That said, diet can play an important role in the prevention of future stones.
The three most important dietary factors for most stone formers to modify in
reducing their risk of future stones are to increase total fluid intake,
decrease sodium intake, and and decrease protein (meat) intake.
Some commonly held beliefs of foods that promote stones including cola, tea,
coffee, and calcium intake have not been shown to be true. In fact, research
suggests that increasing tea, coffee, and calcium intake can actually reduce
stone risk, while cola does not appear to have a significant effect (Curhan et
al, Am J of Epidemiology, 1996). See more on kidney stones myths.
9. Can I prevent another kidney stone?
Yes!, there are many effective ways to help prevent another stone. Basic dietary
changes can reduce your chances of forming another stone by half while more
involved medical treatment can reduce that even further. While these changes may
not guarantee that you will not form another stone, they can make it less likely
that you will have to experience another painful stone episode. See our stone
prevention center to find out more.
10. What are my treatment options for my kidney stone?
Treatment options for stones include allowing a stone to pass by itself, using
medications to help pass a stone, and surgery to treat or remove a stone. Our
stone treatment center has more information, including videos and diagrams of
stone surgeries to help you better understand your options.
11. What are the signs of a kidney stone emergency?
If you think you are passing a stone, signs indicating that you should seek
immediate medical attention include:
Fever above 101.5 degrees Fahrenheit
Other symptoms of a urinary tract infection with a stone, including burning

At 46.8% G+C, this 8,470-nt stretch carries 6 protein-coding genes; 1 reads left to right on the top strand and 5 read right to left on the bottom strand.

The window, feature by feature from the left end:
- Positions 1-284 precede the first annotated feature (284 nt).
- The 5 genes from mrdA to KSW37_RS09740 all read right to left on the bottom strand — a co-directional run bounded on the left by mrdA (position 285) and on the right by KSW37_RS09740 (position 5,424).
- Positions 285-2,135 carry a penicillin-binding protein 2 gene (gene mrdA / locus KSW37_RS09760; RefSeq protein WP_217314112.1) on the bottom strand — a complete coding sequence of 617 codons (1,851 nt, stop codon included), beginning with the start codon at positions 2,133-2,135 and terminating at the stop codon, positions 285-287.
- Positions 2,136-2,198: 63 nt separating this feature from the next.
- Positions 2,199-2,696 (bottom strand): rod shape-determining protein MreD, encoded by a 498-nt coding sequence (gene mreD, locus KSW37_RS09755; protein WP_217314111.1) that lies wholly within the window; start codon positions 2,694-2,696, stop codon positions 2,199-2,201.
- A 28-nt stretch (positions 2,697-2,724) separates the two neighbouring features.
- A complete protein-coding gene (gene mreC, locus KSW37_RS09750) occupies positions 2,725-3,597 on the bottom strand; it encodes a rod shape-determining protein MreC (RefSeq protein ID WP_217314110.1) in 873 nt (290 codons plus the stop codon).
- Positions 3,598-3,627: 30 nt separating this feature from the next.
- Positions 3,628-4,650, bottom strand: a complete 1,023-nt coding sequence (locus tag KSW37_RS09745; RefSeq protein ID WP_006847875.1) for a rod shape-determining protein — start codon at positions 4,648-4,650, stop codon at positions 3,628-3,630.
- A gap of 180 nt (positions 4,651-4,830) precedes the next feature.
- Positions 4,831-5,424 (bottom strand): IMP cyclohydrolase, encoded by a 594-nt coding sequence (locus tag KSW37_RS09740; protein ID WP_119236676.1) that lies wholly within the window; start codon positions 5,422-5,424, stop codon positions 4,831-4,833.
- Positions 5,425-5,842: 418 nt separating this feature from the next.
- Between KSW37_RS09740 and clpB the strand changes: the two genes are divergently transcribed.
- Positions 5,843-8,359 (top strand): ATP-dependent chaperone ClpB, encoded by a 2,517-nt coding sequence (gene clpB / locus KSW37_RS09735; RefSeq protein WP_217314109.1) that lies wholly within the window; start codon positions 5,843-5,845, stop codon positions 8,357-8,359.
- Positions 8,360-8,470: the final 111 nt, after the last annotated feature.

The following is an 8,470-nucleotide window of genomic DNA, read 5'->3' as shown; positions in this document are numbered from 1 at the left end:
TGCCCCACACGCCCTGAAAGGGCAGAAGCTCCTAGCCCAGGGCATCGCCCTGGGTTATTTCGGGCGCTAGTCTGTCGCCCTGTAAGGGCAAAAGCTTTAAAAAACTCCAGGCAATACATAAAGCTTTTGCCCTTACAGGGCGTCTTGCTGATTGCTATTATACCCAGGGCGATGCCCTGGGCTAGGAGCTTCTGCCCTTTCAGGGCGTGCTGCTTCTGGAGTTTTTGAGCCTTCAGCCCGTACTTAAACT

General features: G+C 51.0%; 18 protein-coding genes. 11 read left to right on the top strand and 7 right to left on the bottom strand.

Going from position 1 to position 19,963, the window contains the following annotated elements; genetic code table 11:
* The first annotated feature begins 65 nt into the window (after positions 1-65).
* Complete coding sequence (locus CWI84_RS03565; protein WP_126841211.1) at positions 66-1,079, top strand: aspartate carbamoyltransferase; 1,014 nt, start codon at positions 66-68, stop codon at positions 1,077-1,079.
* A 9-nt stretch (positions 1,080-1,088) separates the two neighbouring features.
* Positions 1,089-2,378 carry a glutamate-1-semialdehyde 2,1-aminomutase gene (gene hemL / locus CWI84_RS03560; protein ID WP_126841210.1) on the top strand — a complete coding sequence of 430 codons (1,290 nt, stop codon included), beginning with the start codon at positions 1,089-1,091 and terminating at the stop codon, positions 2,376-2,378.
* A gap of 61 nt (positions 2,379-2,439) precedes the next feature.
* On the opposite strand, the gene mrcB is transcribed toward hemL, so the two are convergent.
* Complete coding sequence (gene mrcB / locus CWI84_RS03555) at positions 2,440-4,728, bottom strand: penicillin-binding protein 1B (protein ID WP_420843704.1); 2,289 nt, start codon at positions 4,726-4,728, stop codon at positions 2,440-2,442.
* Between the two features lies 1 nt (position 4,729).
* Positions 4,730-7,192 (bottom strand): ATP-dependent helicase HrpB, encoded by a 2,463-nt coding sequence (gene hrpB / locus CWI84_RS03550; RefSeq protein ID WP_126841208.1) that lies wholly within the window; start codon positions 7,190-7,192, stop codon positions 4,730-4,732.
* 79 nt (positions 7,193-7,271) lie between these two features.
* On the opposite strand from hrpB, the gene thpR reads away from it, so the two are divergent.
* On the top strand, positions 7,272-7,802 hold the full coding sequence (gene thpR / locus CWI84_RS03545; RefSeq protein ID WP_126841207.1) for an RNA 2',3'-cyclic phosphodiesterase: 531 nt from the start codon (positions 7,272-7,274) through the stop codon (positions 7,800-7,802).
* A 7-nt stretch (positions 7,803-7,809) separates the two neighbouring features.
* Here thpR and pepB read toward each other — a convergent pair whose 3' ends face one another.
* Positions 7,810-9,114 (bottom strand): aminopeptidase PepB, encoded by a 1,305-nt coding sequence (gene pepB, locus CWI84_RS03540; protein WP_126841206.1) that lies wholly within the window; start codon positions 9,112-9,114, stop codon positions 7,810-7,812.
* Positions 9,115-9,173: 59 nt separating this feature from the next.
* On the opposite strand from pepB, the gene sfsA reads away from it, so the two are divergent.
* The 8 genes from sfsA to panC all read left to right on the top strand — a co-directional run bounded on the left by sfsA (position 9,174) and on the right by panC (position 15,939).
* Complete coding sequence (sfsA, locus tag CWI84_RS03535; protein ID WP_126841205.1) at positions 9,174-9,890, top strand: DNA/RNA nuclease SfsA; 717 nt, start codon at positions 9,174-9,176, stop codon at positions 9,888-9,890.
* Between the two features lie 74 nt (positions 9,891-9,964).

during urination, cloudy urine, or bad smelling urine
Persistent nausea and vomiting
Certain medical conditions can make passing a stone potentially more dangerous,
including those with only one kidney, those with diabetes, or those with
decreased kidney function
12. How long does it take to form a kidney stone?
It appears that stones can form in as short a period of time as three months.
This is based on research of soldiers deploying to Kuwait and Iraq where the
mean time to development of a symptomatic stone was 93 days in the hot desert
environment. (Evans and Costabile, J Urol, 2005)
13. What is my risk of forming another kidney stone?
In general, the chances of developing another stone is about 40-50% over five
years. In other words, 1 out of 2 new stone formers should expect to develop
another stone within the next five years. However, there are many effective ways
to reduce the chances of recurrence with simple diet changes. See our prevention
center for more details.
14. Am I going to be able to pass my (insert size here) stone?
Your likelihood of passing a stone will primarily depend on its size, its
location, and how long you have been trying to pass a stone. We go over this in
our infographic available here: What are my chances of successfully passing
passing my stone?
15. What surgery option should I choose?
There are three common surgeries for stones. These include ureteroscopy,
shockwave lithotripsy, and percutaneous nephrolithotripsy. We go over the pros
and cons of each here: How do I choose which surgery to have for my kidney